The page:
University of Kansas

Embiid rouses Kansas in 80-63 victory over New Mexico

Herein lies the quandary for Kansas coach Bill Self.

KU freshman center Joel Embiid is really good at basketball. And he’s becoming more brilliant by the hour, as evidenced by his 18-point performance in an 80-63 victory over New Mexico on Saturday night at the Sprint Center.

And still, if the 13th-ranked Jayhawks want to evolve into the NCAA title contenders that so many envisioned, Embiid will need to be playing 30 minutes per game. But the more Embiid plays, Self says, the more his talents will be wanted elsewhere. It’s clear that his time in Lawrence could be limited to just one season.

“We need to play him all the time,” Self said. “But the more he plays, the less time he’s going to spend in Lawrence.

“So I’m not sure it’s a real wise decision for me to do this. But he’s got to play.”

The last line came with a sly smile as Self sat inside the Sprint Center late Saturday night.

Kansas, 7-3, snapped a two-game losing streak after consecutive setbacks at Colorado and Florida. And Self is not the type of coach who would sabotage something great in the present to hold onto Embiid for a little more time in the future. But if you had watched Embiid on the floor of the Sprint Center, grabbing six rebounds, blocking four shots, and doing most of the damage during a dominating second half, you can’t blame Self if the thought crossed his mind.

“I wanted it bad,” Embiid said. “I wanted to play.”

It had been a long, grueling month for Kansas, the kind of stretch that could leave doubts in the mind of any young basketball player.

Before Saturday, KU had suffered three losses in four games, played five games away from home, and traveled about 7,000 miles round trip since its last home game, a blowout victory over Towson on Nov. 22.

More than anything, Self kept repeating a similar line: His young Jayhawks just needed a little confidence, and maybe that would help them break out of their recent downturn.

On Saturday night inside the Sprint Center, the Jayhawks siphoned all the confidence they needed from Embiid, who shook off two early fouls and scored nine points during a 17-9 run in the opening minutes of the second half.

“They wanted to throw me the ball and then score,” Embiid said. “So that’s what I needed to do.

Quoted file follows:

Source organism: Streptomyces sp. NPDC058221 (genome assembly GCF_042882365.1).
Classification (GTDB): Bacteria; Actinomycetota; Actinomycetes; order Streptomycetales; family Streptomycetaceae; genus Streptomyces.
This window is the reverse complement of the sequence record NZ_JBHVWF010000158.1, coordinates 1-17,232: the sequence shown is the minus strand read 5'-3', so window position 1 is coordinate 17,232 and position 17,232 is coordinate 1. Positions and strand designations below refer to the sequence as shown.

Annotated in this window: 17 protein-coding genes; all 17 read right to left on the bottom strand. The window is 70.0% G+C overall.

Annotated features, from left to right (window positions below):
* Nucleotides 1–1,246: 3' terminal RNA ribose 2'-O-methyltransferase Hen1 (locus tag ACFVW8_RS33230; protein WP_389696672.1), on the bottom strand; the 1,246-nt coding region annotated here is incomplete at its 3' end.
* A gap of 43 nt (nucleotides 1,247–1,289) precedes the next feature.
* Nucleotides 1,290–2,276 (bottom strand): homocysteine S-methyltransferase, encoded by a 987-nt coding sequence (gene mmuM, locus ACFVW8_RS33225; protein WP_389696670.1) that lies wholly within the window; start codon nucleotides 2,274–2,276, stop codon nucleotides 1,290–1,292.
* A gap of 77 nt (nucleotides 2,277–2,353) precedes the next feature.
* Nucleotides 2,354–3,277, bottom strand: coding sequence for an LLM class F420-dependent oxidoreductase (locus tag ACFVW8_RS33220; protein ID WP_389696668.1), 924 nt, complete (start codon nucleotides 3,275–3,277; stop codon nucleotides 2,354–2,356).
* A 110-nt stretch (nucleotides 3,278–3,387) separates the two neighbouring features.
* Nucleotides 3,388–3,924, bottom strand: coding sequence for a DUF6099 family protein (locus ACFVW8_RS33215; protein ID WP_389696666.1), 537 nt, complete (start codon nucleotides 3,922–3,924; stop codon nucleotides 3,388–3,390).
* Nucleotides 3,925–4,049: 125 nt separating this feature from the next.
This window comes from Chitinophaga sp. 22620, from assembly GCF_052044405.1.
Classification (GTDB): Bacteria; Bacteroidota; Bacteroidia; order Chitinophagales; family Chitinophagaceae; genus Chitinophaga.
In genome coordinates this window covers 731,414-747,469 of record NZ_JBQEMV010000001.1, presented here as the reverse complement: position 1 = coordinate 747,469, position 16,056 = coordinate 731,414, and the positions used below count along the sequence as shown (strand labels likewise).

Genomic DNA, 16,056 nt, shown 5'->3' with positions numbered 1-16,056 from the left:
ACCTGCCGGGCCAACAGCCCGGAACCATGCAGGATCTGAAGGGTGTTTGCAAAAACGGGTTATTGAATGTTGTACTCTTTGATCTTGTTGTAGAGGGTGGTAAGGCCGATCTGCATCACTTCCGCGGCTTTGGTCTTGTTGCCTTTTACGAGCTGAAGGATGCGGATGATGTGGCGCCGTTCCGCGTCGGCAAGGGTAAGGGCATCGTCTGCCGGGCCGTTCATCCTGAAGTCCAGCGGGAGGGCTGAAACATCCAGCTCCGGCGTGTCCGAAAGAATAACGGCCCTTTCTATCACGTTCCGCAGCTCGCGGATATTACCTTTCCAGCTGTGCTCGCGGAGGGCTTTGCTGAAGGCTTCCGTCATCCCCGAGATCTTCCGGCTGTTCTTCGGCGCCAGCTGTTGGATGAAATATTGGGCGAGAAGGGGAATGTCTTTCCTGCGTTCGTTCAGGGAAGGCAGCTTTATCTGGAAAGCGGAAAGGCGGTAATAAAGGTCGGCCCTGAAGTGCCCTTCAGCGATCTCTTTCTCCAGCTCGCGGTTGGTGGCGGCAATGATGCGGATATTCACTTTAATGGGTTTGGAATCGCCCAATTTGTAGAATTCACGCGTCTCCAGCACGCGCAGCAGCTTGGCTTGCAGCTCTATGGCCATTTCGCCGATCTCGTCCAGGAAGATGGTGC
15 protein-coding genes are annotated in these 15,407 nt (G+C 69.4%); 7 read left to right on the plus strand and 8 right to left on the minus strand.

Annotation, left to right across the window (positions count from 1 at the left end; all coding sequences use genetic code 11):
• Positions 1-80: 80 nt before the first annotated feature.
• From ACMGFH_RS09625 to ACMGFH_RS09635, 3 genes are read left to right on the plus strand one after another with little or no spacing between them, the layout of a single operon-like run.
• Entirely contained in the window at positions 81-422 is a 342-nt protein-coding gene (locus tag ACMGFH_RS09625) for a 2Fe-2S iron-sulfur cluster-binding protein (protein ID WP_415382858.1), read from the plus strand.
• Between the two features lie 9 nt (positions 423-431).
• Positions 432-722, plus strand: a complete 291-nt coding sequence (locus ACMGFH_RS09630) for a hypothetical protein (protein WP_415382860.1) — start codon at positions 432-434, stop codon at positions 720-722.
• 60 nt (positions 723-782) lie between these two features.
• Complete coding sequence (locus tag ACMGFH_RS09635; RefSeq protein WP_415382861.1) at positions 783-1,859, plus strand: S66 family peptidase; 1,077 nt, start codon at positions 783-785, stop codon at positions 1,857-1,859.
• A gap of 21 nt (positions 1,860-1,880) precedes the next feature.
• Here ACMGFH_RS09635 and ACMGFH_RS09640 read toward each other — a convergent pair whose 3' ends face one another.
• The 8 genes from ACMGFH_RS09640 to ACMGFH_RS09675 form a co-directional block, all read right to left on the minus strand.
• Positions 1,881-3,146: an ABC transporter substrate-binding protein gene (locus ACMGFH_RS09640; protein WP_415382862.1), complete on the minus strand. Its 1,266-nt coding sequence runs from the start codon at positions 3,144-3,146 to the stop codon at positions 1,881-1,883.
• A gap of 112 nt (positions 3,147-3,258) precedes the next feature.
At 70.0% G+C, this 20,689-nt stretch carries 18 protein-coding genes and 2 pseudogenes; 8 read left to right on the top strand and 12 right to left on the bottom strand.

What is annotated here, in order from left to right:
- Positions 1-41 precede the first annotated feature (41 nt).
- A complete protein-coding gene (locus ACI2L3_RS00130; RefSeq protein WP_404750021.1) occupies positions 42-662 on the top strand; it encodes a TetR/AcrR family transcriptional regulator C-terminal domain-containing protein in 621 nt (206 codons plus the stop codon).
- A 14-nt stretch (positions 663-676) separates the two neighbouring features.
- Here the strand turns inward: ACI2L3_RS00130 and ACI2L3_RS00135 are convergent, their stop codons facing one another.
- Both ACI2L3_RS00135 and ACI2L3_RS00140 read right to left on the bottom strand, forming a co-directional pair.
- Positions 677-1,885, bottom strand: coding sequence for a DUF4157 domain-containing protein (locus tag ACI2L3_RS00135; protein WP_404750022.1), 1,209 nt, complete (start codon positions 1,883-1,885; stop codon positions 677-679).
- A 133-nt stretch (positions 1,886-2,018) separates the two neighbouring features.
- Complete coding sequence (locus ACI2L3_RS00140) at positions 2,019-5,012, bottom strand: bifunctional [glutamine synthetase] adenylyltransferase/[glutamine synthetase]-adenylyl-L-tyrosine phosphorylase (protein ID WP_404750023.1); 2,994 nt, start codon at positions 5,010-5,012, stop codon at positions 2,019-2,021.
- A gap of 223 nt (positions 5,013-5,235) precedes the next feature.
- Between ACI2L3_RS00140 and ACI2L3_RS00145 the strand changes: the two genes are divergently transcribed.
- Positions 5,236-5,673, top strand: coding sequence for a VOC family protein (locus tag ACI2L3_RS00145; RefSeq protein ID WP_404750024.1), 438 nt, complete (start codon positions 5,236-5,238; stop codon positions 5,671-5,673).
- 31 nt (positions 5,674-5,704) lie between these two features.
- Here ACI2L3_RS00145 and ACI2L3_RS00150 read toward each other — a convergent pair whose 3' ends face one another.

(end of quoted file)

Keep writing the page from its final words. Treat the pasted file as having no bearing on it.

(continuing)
Embiid’s night supplemented a resurgent performance from Perry Ellis, who finished with 21 points and nine rebounds. But it was Embiid who left the Sprint Center onlookers in a momentary state of awe when he pulled off a hesitating, shimmy move that could only be described as Hakeem Olajuwon’s “Dream Shake.”

“You could see my facial expression when I was on the court,” said freshman guard Wayne Selden, who added 10 points. “You see him do it every day in practice, and I finally liked when he brought it to the game.”

It wasn’t the only moment that lifted Self’s spirits. Freshman swingman Andrew Wiggins finished with 11 points, including 10 in the first half. And junior point guard Naadir Tharpe, who replaced freshman Frank Mason in the starting lineup, finished with eight points and nine assists, finally looking like the steady veteran that Kansas needs.

“He knows beyond a shadow of a doubt that (I was) disappointed in him,” Self said. “Not in his play as much, but in the ownership and how he’s helping the other guys. He knows. And that was the thing I’ve been trying to beat into him. And I think he responded really well.”

It had been more than two decades since a Kansas team had lost four of five — you had to go back to Roy Williams’ first season in 1988-89 — and this KU team wasn’t ready to be hit with that distinction. But if you ask Self if he’s happy that he scheduled as tough as he did, he’s still not quite sure.

The Jayhawks haven’t played a game at Allen Fieldhouse in more than three weeks — even if the Sprint Center did provide a nice homecourt advantage. But for one night, Kansas finally notched a confidence-building victory against a solid team. And the rest of the country got a glimpse of what Embiid can mean for the future.

“I’d rather get confidence from beating good teams,” Self said.

“But if you’re not going to be them, I’d rather get confidence from winning. And we put ourselves in a position where obviously that wasn’t going to be as easy to do with young kids.”